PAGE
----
April 26th is shaping up to be a busy day.As we reported on Friday, that’s when Operation Gotham Shield, an exercise involving FEMA, Homeland Security and a myriad of law enforcement and military agencies and which simulates a nuclear bomb blast over Manhattan, is set to conclude.Then, as we learned earlier, April 26 is also when the entire Senate will be briefed by Donald Trump and his four top defense and military officials on the situation in North Korea at the White House, an event which Reuters dubbed as “unusual.”April 26 is also when the USS Carl Vinson is expected to finally arrive off the coast of the Korean Penninsula.Now, in a statement from the Metropolitan Washington Council of Governments, the regional association reports that “law enforcement officials and other first responders will participate in a full-scale exercise on April 26 designed to prepare for the possibility of a complex coordinated terror attack in the National Capital Region.”The statement adds that emergency managers who work together at the Metropolitan Washington Council of Governments (COG) planned the exercise to help protect residents by preparing for an attack involving multiple target locations and teams of perpetrators.
Source: Washington D.C. To Hold Massive “Coordinated Terror Attack” Drill This Wednesday | Zero Hedge
Jimmy Wales, the co-founder of Wikipedia, is launching a new online publication which will aim to fight fake news by pairing professional journalists with an army of volunteer community contributors.Wikitribune plans to pay for the reporters by raising money from a crowdfunding campaign.Wales intends to cover general issues, such as US and UK politics, through to specialist science and technology.Those who donate will become supporters, who in turn will have a say in which subjects and story threads the site focuses on. And Wales intends that the community of readers will fact-check and subedit published articles.Describing Wikitribune as “news by the people and for the people,” Wales said: “This will be the first time that professional journalists and citizen journalists will work side-by-side as equals writing stories as they happen, editing them live as they develop, and at all times backed by a community checking and rechecking all facts.”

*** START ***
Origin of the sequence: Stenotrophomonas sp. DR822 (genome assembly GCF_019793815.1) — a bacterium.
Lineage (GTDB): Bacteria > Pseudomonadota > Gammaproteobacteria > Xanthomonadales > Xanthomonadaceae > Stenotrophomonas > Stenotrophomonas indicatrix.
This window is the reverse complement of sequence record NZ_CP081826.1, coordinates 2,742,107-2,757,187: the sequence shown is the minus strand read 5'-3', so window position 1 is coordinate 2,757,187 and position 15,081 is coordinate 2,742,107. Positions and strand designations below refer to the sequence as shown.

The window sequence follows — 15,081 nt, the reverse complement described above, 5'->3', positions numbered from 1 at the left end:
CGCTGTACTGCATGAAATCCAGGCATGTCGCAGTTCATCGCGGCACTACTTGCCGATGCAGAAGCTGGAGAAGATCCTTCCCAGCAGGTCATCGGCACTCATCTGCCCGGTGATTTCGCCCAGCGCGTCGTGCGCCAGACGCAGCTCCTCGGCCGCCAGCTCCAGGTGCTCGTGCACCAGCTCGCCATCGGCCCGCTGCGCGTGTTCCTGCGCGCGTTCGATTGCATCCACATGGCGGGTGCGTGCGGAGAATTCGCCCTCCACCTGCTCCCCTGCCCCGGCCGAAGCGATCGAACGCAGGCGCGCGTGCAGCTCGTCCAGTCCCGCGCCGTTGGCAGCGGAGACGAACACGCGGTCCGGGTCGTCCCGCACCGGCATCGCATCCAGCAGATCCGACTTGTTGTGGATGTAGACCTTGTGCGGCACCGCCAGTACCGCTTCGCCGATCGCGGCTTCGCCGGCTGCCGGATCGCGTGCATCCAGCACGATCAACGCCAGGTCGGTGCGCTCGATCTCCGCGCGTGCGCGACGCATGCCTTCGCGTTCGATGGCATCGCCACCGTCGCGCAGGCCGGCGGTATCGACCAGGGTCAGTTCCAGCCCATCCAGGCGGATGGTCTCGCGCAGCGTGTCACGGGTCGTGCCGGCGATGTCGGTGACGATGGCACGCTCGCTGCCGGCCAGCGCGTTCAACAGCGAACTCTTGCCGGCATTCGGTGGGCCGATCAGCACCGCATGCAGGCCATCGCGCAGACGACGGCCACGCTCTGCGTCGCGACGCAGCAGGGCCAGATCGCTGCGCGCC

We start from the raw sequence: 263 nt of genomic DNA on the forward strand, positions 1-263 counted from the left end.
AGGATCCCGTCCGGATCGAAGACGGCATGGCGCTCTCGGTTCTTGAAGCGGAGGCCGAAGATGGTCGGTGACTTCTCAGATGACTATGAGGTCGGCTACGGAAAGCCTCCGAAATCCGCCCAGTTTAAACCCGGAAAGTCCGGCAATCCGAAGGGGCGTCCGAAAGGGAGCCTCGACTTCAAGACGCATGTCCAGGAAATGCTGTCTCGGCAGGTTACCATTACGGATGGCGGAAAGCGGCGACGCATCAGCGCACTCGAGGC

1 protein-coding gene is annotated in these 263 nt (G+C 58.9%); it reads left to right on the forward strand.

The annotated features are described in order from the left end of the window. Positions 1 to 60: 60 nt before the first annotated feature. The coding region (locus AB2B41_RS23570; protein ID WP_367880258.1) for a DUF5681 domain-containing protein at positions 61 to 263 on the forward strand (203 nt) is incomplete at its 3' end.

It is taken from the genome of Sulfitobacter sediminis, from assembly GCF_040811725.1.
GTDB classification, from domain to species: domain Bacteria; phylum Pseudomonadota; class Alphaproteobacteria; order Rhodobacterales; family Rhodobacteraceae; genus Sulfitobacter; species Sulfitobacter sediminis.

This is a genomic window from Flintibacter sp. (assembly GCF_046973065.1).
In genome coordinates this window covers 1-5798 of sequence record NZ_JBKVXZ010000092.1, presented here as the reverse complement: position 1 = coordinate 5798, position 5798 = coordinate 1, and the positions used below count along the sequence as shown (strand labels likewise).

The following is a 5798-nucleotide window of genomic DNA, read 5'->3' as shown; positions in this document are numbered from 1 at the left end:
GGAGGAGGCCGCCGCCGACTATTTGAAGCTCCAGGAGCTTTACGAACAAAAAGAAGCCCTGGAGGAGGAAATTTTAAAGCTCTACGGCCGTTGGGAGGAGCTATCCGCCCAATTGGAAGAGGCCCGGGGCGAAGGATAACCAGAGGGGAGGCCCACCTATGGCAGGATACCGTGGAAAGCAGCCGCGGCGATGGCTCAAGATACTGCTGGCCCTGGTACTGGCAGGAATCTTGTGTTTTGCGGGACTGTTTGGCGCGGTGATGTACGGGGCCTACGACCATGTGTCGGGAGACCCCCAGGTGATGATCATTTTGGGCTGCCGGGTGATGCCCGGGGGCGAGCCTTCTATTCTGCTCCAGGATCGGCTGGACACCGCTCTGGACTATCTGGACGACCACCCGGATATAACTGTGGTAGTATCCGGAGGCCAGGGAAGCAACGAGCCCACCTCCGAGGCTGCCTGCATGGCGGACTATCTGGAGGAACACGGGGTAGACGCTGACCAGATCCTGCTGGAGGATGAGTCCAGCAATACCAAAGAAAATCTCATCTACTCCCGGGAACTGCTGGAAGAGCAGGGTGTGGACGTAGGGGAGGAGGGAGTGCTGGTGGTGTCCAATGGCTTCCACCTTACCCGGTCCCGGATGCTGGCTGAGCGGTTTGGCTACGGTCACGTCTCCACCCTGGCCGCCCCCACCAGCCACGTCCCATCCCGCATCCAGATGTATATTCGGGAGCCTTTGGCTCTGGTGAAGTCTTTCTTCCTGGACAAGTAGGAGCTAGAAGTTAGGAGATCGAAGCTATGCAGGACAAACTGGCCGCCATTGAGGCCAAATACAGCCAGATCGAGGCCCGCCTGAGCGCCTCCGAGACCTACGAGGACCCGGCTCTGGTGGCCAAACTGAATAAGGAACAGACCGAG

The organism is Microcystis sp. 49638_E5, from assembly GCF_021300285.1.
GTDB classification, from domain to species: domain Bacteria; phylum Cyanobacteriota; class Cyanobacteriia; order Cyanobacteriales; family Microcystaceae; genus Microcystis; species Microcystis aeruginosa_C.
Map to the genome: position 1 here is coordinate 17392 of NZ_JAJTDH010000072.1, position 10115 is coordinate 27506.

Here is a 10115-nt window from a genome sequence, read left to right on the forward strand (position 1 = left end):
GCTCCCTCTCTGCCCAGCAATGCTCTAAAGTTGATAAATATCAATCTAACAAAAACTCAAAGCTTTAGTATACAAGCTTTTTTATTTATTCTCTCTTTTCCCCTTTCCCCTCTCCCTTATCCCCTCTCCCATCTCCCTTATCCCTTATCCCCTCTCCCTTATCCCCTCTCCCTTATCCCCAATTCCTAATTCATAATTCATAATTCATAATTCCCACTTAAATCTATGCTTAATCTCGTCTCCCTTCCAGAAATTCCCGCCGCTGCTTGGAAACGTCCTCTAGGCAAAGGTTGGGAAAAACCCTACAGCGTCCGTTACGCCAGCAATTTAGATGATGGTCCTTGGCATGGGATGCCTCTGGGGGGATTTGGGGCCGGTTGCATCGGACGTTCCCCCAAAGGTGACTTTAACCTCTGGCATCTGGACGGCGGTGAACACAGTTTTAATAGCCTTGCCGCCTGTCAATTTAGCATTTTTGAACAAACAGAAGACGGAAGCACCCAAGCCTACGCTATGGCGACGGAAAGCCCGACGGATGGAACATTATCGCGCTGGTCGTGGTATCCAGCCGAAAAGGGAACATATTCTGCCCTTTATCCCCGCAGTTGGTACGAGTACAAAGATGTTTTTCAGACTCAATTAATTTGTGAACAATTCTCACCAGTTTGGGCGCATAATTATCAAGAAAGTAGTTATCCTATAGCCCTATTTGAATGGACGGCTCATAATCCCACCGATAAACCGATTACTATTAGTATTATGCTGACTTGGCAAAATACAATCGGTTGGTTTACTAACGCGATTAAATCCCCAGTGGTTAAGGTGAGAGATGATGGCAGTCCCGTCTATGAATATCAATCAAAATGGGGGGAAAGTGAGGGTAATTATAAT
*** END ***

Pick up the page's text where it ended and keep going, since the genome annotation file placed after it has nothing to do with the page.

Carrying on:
Source: Wikipedia founder to fight fake news with new Wikitribune site | Technology | The Guardian
With broadband privacy rules dead, ISP lobbyists and their loyal lawmakers have begun quickly shifting their attention to killing FCC oversight of broadband providers and net neutrality. We’ve pointed out how folks concerned about this shouldn’t expect a lot of help from the likes of Facebook, Netflix and Google this go round. We’ve also noted how folks need to begin waking up to the false arguments being used to sell the pitch (namely that gutting net neutrality and FCC authority over ISPs will be fine because existing FTC rules will protect users, which simply isn’t true).Roku certainly appears to have gotten the message, with reports suggesting the company has hired DC lobbyists for the first time ahead of what’s expected to be a May or June attack on net neutrality (either at the FCC, in Congress, or a combination of both):”For Roku and others in the business, an end to the Obama-era protections could make it harder — or, in some cases, more expensive — to offer content or services to customers at top download speeds. That’s why Roku has hired a pair of Republican lobbyists through an outside government-affairs firm, according to a federal ethics reports filed this week, specifically to focus on net neutrality. It’s the first time the company has ever retained lobbyists in Washington, D.C.”
Source: Roku Hires DC Lobbyists For First Time To Fight For Net Neutrality | Techdirt
As far as clearing the cache, you can use the Ctrl + F5 keyboard shortcut. Or open the three-dot menu and select More tools > Clear browsing data. But did you know that there are three “hidden” switches that give you more options for cleaning without interrupting your work?The 3 “Hidden” SwitchesOpen the Chrome Dev Tools by pressing F12. On the Dev Tools screen, just right-click on the Refresh button (upper right-hand corner) and a menu will drop down. Now you have three ways of cleaning the browser cache with a press of a button.
Source: 3 Hidden Switches That Clear the Chrome Cache Instantly